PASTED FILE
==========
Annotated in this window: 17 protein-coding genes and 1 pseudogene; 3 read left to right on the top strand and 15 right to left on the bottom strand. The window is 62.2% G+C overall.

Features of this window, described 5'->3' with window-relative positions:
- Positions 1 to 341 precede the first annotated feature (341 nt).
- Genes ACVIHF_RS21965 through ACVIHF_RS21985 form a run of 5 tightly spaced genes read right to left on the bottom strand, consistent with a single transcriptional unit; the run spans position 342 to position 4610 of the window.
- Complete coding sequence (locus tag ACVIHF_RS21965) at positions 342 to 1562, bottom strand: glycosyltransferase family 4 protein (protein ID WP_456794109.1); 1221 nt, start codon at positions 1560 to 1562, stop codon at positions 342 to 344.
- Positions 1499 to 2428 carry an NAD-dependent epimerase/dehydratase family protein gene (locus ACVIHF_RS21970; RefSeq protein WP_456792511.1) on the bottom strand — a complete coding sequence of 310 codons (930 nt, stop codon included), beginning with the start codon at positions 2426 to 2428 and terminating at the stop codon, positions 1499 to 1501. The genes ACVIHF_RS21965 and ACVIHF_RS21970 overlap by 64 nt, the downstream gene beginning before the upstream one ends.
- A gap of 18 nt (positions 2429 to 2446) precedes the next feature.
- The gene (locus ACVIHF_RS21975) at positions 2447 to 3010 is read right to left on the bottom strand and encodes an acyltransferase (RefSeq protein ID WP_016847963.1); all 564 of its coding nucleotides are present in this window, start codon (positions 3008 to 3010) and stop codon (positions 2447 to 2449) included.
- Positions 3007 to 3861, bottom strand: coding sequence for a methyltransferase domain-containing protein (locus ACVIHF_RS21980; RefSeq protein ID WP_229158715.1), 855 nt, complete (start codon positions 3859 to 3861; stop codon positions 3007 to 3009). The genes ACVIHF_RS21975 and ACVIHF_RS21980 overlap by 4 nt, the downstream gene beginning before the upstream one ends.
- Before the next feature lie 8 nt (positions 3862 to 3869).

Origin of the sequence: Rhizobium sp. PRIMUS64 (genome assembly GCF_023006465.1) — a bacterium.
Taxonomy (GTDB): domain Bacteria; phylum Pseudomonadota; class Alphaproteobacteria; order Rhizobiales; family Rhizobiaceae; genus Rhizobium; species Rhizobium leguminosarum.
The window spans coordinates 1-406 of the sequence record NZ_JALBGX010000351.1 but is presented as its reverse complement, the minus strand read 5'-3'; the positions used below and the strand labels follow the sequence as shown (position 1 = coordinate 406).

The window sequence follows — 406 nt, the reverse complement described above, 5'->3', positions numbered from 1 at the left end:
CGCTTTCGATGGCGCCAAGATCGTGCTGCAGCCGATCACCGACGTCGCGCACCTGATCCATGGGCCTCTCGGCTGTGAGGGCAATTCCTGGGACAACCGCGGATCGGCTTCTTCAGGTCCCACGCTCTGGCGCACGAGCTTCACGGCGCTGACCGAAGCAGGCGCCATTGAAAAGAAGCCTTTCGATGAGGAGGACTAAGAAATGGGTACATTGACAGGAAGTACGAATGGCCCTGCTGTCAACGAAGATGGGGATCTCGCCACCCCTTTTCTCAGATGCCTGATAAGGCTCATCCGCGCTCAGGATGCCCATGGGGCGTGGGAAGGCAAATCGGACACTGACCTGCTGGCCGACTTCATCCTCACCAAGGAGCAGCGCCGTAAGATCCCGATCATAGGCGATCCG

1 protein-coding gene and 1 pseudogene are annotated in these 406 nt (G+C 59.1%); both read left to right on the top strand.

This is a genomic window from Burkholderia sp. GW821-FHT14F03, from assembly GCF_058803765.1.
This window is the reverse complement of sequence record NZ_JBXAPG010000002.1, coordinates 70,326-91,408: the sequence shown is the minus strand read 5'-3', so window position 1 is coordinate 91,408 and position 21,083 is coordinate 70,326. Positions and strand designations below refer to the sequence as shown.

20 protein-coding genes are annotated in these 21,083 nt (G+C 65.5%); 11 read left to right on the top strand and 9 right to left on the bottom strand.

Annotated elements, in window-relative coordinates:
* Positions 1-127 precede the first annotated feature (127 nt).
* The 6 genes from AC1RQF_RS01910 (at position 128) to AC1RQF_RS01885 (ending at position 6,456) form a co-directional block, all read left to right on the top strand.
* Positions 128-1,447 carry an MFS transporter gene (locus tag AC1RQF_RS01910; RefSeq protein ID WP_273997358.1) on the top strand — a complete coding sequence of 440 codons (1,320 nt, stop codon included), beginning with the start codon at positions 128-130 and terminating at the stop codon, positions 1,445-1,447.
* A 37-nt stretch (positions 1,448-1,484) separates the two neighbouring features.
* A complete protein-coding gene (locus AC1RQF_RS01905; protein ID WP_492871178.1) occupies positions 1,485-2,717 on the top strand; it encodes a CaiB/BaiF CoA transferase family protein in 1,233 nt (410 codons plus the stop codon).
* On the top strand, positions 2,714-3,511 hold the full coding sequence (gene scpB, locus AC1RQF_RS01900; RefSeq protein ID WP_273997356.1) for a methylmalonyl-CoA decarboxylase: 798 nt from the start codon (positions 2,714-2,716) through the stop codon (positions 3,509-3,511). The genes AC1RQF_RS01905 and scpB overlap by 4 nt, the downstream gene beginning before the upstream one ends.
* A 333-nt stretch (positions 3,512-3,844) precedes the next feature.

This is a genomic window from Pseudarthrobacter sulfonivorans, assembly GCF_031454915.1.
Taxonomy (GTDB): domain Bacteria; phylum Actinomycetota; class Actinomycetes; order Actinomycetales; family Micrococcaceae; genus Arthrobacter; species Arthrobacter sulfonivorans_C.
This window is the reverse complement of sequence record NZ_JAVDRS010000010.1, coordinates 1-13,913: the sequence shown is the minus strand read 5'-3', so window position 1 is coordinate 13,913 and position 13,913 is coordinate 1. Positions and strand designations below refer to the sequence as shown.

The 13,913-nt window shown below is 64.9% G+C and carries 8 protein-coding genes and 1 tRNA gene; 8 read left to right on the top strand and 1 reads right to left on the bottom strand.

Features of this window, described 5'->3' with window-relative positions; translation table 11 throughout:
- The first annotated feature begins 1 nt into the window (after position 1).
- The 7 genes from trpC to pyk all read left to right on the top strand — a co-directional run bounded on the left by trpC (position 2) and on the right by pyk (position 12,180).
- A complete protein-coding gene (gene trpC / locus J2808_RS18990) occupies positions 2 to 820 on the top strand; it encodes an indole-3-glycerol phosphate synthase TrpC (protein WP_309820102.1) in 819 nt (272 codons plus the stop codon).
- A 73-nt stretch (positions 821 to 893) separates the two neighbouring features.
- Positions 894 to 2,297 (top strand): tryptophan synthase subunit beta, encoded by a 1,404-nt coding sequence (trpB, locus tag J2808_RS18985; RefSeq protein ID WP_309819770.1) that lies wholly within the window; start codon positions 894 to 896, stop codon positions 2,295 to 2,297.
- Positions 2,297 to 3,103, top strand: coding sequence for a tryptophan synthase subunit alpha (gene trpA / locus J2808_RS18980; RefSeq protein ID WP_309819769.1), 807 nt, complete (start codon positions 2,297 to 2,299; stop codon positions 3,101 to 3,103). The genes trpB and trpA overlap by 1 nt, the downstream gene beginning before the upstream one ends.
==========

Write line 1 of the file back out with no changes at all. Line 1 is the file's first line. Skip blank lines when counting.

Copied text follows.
Annotated in this window: 17 protein-coding genes and 1 pseudogene; 3 read left to right on the top strand and 15 right to left on the bottom strand. The window is 62.2% G+C overall.